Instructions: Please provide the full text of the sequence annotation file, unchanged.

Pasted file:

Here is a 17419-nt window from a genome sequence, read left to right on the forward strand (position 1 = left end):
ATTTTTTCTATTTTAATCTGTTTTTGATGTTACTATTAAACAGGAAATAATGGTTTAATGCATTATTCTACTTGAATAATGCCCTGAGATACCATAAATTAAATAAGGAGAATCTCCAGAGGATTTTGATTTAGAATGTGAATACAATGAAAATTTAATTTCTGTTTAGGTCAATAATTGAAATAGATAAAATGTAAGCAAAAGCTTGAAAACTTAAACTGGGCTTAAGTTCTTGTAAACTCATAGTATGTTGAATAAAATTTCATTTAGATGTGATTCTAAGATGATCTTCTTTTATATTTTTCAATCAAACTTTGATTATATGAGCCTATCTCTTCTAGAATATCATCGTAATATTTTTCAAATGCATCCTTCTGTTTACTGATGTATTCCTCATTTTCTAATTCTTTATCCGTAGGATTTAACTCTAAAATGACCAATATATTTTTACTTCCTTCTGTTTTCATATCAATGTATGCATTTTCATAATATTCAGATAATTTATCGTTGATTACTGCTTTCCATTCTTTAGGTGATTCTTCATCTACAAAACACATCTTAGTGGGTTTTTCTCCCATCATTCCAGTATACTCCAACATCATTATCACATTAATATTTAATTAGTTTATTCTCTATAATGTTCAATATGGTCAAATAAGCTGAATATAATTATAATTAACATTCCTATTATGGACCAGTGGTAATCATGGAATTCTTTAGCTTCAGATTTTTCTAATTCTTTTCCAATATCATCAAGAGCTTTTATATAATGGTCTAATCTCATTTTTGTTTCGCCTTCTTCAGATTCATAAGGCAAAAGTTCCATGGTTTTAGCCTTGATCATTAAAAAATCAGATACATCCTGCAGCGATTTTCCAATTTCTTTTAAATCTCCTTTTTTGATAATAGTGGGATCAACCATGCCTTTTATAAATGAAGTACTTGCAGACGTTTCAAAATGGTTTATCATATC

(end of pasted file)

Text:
Here is a 17419-nt window from a genome sequence, read left to right on the forward strand (position 1 = left end):
ATTTTTTCTATTTTAATCTGTTTTTGATGTTACTATTAAACAGGAAATAATGGTTTAATGCATTATTCTACTTGAATAATGCCCTGAGATACCATAAATTAAATAAGGAGAATCTCCAGAGGATTTTGATTTAGAATGTGAATACAATGAAAATTTAATTTCTGTTTAGGTCAATAATTGAAATAGATAAAATGTAAGCAAAAGCTTGAAAACTTAAACTGGGCTTAAGTTCTTGTAAACTCATAGTATGTTGAATAAAATTTCATTTAGATGTGATTCTAAGATGATCTTCTTTTATATTTTTCAATCAAACTTTGATTATATGAGCCTATCTCTTCTAGAATATCATCGTAATATTTTTCAAATGCATCCTTCTGTTTACTGATGTATTCCTCATTTTCTAATTCTTTATCCGTAGGATTTAACTCTAAAATGACCAATATATTTTTACTTCCTTCTGTTTTCATATCAATGTATGCATTTTCATAATATTCAGATAATTTATCGTTGATTACTGCTTTCCATTCTTTAGGTGATTCTTCATCTACAAAACACATCTTAGTGGGTTTTTCTCCCATCATTCCAGTATACTCCAACATCATTATCACATTAATATTTAATTAGTTTATTCTCTATAATGTTCAATATGGTCAAATAAGCTGAATATAATTATAATTAACATTCCTATTATGGACCAGTGGTAATCATGGAATTCTTTAGCTTCAGATTTTTCTAATTCTTTTCCAATATCATCAAGAGCTTTTATATAATGGTCTAATCTCATTTTTGTTTCGCCTTCTTCAGATTCATAAGGCAAAAGTTCCATGGTTTTAGCCTTGATCATTAAAAAATCAGATACATCCTGCAGCGATTTTCCAATTTCTTTTAAATCTCCTTTTTTGATAATAGTGGGATCAACCATGCCTTTTATAAATGAAGTACTTGCAGACGTTTCAAAATGGTTTATCATATC